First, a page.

There’s some interesting movement from AKVIS, makers of rather over-priced but robust single-purpose graphics plugins.
1) Their AKVIS Decorator 8.0 is now finally ready for prime-time, having introduced a 3x speed boost with version 7.0 just before Christmas 2019, and their version 8.0 in early 2020 polished that up even further. It works as a Photoshop plugin and replaces clothing and wallpaper while retaining shadows, folds etc…
I’ve given the Photoshop plugin version a good test in PhotoLine, and it now works fine and fast, having previously been very slow. It can now take only seven seconds to replace a dress at 2400px, compared to many minutes before. Just remember to tweak your material scaling up to 150% or above, for a huge speed boost. The higher the scaling, the faster it runs.
2) Their AKVIS Charcoal 5.0, which I’ve not been impressed with in the past, now runs on a completely “new photo-to-drawing conversion algorithm” as of the new 5.0 (29th July 2020) version. A change which kind of confirms my feeling that previous versions were lacking something. Again, I’ve tested the latest version, since they have ten-day demos. As you’d expect from the name, it tries to convert your cute cat / boyfriend / selfie photo etc into a mixed charcoal/chalk drawing. It’s fast and on my test Poser comic-book render I found a few of the thirty or so presets that I could just about imagine making a stylised horror comic with. Most were too scribbly and the scribbles had no respect for the eyes, though, and did little better than the free G’MIC. AKVIS needs a “detect and partly protect the eyes” module in the algorithm, I’d suggest. Still, I was able to brew a pleasing custom preset fairly quickly…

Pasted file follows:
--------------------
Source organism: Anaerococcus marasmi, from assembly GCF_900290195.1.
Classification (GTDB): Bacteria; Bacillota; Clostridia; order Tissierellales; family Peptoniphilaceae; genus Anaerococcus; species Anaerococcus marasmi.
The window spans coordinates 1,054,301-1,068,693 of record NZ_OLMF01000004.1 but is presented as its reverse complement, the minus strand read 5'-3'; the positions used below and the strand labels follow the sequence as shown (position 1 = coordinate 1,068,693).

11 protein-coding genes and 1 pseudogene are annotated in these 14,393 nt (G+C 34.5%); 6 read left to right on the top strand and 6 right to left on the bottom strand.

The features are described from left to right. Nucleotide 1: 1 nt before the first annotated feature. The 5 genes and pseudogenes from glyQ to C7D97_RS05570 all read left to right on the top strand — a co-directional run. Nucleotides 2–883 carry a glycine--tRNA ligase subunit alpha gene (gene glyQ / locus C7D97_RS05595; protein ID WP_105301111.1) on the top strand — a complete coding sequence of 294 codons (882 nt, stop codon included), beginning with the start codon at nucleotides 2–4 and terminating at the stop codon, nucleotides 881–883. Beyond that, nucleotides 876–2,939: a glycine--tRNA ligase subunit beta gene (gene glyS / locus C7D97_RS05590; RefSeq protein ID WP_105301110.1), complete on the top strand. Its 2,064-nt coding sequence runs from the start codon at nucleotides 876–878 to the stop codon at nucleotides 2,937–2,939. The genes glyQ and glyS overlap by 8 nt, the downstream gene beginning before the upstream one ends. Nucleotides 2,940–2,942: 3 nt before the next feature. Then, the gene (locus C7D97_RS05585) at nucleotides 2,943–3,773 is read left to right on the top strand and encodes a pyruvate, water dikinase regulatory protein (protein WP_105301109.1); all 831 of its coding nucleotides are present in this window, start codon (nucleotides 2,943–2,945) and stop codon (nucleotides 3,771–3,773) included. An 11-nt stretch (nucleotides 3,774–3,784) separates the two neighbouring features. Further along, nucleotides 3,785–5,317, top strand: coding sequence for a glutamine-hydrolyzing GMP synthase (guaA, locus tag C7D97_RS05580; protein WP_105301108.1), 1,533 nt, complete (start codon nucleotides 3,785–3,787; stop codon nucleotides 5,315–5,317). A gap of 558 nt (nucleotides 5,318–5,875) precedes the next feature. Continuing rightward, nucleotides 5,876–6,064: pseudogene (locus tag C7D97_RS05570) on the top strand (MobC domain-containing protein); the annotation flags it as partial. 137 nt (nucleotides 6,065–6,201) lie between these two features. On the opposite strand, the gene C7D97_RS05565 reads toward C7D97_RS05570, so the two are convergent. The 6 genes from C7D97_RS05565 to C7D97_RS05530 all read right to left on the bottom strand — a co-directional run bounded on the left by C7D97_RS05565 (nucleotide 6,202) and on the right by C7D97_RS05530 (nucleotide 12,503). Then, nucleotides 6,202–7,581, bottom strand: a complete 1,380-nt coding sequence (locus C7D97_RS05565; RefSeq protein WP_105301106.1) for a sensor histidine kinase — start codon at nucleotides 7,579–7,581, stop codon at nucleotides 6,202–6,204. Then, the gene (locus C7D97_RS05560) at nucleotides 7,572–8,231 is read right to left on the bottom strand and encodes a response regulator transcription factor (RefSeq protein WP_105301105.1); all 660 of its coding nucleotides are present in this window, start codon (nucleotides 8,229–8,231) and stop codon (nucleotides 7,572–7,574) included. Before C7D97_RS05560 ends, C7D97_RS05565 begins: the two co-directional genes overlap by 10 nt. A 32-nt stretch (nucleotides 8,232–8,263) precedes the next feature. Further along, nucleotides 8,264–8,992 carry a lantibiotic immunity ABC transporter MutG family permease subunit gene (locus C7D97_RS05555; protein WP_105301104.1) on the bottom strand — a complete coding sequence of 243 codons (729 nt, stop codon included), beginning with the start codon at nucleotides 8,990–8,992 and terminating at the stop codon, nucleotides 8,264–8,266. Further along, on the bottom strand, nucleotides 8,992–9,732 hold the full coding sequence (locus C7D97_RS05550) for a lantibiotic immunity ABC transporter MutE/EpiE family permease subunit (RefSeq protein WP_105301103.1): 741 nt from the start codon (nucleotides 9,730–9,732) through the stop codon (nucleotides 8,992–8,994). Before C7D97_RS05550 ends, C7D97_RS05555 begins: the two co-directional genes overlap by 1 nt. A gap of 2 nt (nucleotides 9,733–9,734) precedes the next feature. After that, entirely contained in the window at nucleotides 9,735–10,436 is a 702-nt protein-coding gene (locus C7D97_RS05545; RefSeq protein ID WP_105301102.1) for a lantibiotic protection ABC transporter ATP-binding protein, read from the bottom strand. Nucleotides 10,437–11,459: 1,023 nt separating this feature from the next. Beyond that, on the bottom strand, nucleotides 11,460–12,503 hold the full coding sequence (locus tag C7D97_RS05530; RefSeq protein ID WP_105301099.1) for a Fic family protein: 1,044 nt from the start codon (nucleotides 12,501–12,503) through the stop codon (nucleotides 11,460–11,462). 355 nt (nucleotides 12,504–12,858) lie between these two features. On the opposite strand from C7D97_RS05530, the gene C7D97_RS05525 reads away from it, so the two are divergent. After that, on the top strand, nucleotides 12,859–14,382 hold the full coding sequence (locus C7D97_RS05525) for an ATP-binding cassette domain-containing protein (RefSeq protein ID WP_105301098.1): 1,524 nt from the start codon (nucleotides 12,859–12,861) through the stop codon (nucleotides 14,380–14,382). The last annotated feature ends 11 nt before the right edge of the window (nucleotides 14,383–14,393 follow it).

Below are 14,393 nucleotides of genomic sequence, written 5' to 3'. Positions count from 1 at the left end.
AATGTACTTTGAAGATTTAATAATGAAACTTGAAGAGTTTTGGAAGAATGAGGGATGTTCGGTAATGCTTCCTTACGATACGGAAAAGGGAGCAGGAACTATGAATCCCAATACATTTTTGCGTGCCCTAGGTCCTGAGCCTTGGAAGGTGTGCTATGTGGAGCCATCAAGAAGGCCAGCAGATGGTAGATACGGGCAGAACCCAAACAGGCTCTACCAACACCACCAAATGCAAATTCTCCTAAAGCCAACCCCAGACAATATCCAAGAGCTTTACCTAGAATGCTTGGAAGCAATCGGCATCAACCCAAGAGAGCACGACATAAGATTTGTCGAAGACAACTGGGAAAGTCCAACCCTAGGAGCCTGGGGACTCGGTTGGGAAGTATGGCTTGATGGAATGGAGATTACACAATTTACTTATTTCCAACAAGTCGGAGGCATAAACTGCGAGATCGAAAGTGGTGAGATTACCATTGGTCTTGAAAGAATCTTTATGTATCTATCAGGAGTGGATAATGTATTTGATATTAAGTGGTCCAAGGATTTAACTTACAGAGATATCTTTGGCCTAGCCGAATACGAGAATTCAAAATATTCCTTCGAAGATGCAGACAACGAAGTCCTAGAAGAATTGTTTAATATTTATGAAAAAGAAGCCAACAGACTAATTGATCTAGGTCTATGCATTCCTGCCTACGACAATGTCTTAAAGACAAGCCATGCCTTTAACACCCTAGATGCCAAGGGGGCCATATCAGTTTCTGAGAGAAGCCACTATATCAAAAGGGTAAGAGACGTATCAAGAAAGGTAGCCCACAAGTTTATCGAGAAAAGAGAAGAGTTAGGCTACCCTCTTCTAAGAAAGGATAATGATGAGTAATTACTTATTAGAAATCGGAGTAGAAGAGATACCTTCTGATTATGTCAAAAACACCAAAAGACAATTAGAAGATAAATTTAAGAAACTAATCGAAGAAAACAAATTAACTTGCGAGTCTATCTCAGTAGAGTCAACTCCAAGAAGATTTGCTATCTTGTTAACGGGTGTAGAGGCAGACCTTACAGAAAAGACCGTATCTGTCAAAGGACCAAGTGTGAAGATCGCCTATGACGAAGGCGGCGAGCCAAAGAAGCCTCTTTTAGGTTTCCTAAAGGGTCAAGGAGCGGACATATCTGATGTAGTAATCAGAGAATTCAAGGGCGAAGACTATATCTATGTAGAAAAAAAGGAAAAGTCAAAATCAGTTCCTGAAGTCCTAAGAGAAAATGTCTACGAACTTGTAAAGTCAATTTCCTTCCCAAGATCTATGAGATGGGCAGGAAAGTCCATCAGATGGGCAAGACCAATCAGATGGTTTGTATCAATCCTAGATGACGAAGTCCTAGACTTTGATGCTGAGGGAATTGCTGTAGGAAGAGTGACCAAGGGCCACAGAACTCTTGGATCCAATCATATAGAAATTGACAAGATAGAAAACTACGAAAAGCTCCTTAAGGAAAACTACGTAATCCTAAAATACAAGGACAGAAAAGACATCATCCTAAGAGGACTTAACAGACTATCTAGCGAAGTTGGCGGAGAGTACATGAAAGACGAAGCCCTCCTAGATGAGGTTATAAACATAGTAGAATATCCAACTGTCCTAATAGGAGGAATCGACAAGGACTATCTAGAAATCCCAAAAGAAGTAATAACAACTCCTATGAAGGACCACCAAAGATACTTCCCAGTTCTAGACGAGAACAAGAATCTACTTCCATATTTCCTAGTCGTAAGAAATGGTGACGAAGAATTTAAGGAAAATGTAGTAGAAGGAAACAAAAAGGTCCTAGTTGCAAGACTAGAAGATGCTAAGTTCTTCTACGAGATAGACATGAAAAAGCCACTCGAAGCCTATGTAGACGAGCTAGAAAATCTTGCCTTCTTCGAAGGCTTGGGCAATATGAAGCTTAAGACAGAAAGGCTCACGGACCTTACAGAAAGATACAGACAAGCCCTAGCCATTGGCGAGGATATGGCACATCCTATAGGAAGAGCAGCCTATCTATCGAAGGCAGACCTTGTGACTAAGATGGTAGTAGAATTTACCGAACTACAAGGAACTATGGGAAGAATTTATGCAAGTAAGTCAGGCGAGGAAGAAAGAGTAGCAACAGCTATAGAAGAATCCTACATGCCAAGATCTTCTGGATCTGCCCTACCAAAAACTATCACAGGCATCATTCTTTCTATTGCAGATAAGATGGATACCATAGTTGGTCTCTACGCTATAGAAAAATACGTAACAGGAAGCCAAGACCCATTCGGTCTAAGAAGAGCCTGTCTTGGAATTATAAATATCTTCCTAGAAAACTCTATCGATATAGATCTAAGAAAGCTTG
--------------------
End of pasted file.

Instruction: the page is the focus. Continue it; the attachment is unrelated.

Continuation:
…and I like the software far more than before. This picture is still sharp at the edges, because Charcoal was running on a masked PNG render. Provided you want heavily ‘smudged and gauzy’, with a little work it could give you a style that could work for a Halloween ghost tale. There may also be some potential for hatching into shadows, but I didn’t immediately see it other than in some promisingly-labelled sliders. Otherwise, for charcoal also look at the free G’MIC plugins before you spend $50 to buy this. The only drawback there is that, last time I heard, the G’MIC suite is for Krita, GIMP, Paint.NET… but not for Photoshop. G’MIC for Photoshop will likely happen, but it could be a while yet.
The cost is the main drawback with AKVIS, with each plugin costing around $50. $49 for Charcoal, and $54 for Decorator. And even at that price, neither are commercial-use and amazingly they’re feature-restricted unless you go for the even more expensive Business version. For example, the $49 standard version of Charcoal won’t let you select an earlier frame unless you have the $89 Business version.
It’ll be interesting to see if AKVIS Watercolor gets the overhaul treatment next, as the February 2020 changelog suggests it’s about where Decorator and Charcoal’s changelogs were a while back.